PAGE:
Dispatch from Iraq: Exercise in futility interrupts much-needed rest
30 October 2009
After the nightmare on the bridge, I was ready to sleep the sleep of the dead. We didn’t get into the base until well after sunrise and it was 10 a.m. before we were able to get chow, a hot shower and into our racks.
I didn’t collapse into my sleeping bag as much as I melted into it. Driving that Humvee for almost 10 hours had taken its toll on me, and for the first time ever, I actually felt every one of my 47 years.
I lay there in the dark as unconsciousness overcame me and I finally drifted off to sleep. Like a dream, I soon heard someone in the distance quietly whispering my name. Then I felt someone shaking my shoulder. Then I couldn’t believe it. I opened my eyes only to stare up at the swollen face of Staff Sgt. Sanchez. He was saying something that may as well have been spoken in Swahili, because I only caught about every third or fourth word. What I heard was, “Get up … go to FOB … leave now …”
I looked at my watch. It was 11:30 a.m. I was stunned, and the only response I could muster, making no attempt to conceal my bone-weary disgust was, “F***!”
As if in a trance, I rolled out of my sleeping bag, pulled on my dirty socks, still damp with sweat from the night before, my dusty camouflaged uniform pants and sweat-stained combat shirt. I didn’t bother tucking my shirt in as I put my boots on. I laced them up and left my pants un-bloused, too tired to even try, or care.
Grabbing my weapon, I shuffled outside to our Humvee and began the laborious task of getting it unlocked and set up for whatever mission we had been awakened for. I was soon joined by Pfc. Mario Nikic, our gunner, and Staff Sgt. Sanchez.
Not bothering to hide my weary disdain for our predicament, I asked Sanchez what the hell we were doing. He explained that we and the MRAP crew would have to escort a third-country-national flatbed to a neighboring forward operating base to pick up a load. Why, I asked, had that not been taken care of when we first rolled in, or better yet, before we were supposed to leave later that same night instead of waking up eight soldiers who were supposed to be on their mandatory rest plan?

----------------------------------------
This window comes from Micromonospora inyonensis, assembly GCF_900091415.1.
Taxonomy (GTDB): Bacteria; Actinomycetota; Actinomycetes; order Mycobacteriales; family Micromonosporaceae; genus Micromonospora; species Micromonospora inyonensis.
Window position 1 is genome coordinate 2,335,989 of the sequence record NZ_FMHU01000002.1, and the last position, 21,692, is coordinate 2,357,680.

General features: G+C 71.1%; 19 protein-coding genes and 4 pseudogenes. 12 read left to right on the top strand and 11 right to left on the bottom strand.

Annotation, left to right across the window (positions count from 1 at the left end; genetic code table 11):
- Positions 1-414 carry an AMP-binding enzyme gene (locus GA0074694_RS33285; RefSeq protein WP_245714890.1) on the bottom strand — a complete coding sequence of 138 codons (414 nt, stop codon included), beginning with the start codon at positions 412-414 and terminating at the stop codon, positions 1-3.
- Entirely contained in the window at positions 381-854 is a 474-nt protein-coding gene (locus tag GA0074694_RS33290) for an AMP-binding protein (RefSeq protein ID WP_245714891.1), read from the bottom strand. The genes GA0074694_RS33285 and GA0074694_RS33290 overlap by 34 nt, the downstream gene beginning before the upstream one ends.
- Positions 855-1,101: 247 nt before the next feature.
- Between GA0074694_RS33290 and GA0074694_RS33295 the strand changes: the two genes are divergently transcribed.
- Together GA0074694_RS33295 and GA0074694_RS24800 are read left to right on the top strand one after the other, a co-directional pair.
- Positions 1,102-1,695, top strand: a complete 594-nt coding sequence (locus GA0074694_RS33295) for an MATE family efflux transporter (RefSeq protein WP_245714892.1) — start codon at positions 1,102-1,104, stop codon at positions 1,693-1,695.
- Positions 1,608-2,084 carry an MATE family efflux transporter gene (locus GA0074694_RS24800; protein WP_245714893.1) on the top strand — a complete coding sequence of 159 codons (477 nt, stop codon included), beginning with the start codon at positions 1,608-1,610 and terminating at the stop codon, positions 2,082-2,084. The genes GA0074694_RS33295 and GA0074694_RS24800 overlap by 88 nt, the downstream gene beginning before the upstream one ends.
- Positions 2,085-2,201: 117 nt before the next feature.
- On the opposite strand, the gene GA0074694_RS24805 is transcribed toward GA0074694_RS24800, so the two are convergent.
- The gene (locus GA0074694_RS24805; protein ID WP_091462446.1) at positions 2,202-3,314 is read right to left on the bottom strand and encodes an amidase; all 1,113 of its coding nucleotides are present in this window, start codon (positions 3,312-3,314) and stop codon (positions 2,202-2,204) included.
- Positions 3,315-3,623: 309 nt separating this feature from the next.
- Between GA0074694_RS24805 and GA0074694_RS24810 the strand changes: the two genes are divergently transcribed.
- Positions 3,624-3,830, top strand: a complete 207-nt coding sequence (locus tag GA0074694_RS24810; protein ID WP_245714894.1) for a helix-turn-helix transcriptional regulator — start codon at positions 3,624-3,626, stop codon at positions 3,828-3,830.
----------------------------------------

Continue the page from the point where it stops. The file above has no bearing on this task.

As Sanchez explained it, some officer who oversees the dispatch of all convoys decided to take his mid-afternoon stroll through the staging lanes. When he saw the transports lined up and ready for the next night’s convoy, he noticed that one of the TCN flatbeds was rolling out without a load. Apparently, the policy is that no trucks can roll south toward Kuwait without a load, so he ordered that we be woken up to escort the truck the several miles to the next FOB to get a load … any load.
The trip would take several hours, seriously cutting into our mandatory sleep time, and risking soldier safety should we roll out that night without sleep. This officer, however, couldn’t have cared less. Policy is policy, and besides, we could sleep when we were dead.
We left the FOB shortly after noon and arrived at the neighboring FOB 45 minutes later. It took another few hours to find our civilian escort to the container yard, which, as luck would have it, was located in the farthest corner of the post, on the opposite side of the airfield.
The container yard was massive beyond description. As far as one could see in nearly any direction, giant metal seaborne cargo containers were lined side by side. As two of these giant containers were being loaded onto the empty truck, I remarked to Sgt. Rosales that the containers looked awfully light. I half-joked that I’d bet him a paycheck that they were empty.
As it turns out, I was probably right. A young sergeant, looking more like a nerdy accountant than a soldier, came scampering across the container yard toward us as quickly as his little legs could carry him. He was carrying a clipboard, which he lifted up and squinted to read through too-thick glasses.
I asked the container yard sergeant, “Hey, just out of curiosity, what’s in those two containers?” He flipped the pages of his clipboard back and forth and pointed back towards the flatbed they were being loaded onto, replying, “Well, if they’re from that yard right there, they’re empty.”
The sergeant then turned and, without another word, tucked his clipboard under his arm and scampered back toward the container yard. I was stunned. This was just too ridiculous for words. I looked at Rosales and said, “Let me get this straight. We can’t roll out with an empty truck, so were going to load two EMPTY containers onto it to give the impression that it’s loaded? What the f***?”
At this point, we were all too tired to care, or get upset. We just collectively chalked it up to the abject lunacy and ridiculousness that seems so pervasive among those who never leave the wire.
It was 5 p.m. by the time we rolled back to our FOB and got back to our racks. I didn’t even bother to shower, I peeled off my sweaty, dusty uniform, dropped it in a ball at the foot of my mattress, and collapsed. As I lay waiting for sleep to rescue me, I realized one thing – the air conditioner had seized up. Perfect!